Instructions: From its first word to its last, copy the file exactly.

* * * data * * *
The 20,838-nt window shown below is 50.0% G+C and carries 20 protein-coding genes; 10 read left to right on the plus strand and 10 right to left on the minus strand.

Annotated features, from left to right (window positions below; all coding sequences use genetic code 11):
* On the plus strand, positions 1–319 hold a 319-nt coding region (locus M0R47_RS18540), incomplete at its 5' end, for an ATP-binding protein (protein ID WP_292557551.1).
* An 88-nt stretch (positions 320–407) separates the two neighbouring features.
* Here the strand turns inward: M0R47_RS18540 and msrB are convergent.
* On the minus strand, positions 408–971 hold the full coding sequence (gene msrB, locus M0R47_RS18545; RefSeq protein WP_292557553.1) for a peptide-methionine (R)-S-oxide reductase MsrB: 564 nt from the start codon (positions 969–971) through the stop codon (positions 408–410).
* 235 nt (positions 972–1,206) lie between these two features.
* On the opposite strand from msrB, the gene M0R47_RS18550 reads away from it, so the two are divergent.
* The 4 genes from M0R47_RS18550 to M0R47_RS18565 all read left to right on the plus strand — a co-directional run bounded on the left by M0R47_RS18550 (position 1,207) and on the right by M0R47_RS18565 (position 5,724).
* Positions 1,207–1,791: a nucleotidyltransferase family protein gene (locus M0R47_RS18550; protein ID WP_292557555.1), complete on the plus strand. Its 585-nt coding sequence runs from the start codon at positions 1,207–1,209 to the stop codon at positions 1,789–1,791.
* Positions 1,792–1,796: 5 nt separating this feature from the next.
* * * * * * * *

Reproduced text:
The 20,838-nt window shown below is 50.0% G+C and carries 20 protein-coding genes; 10 read left to right on the plus strand and 10 right to left on the minus strand.

Annotated features, from left to right (window positions below; all coding sequences use genetic code 11):
* On the plus strand, positions 1–319 hold a 319-nt coding region (locus M0R47_RS18540), incomplete at its 5' end, for an ATP-binding protein (protein ID WP_292557551.1).
* An 88-nt stretch (positions 320–407) separates the two neighbouring features.
* Here the strand turns inward: M0R47_RS18540 and msrB are convergent.
* On the minus strand, positions 408–971 hold the full coding sequence (gene msrB, locus M0R47_RS18545; RefSeq protein WP_292557553.1) for a peptide-methionine (R)-S-oxide reductase MsrB: 564 nt from the start codon (positions 969–971) through the stop codon (positions 408–410).
* 235 nt (positions 972–1,206) lie between these two features.
* On the opposite strand from msrB, the gene M0R47_RS18550 reads away from it, so the two are divergent.
* The 4 genes from M0R47_RS18550 to M0R47_RS18565 all read left to right on the plus strand — a co-directional run bounded on the left by M0R47_RS18550 (position 1,207) and on the right by M0R47_RS18565 (position 5,724).
* Positions 1,207–1,791: a nucleotidyltransferase family protein gene (locus M0R47_RS18550; protein ID WP_292557555.1), complete on the plus strand. Its 585-nt coding sequence runs from the start codon at positions 1,207–1,209 to the stop codon at positions 1,789–1,791.
* Positions 1,792–1,796: 5 nt separating this feature from the next.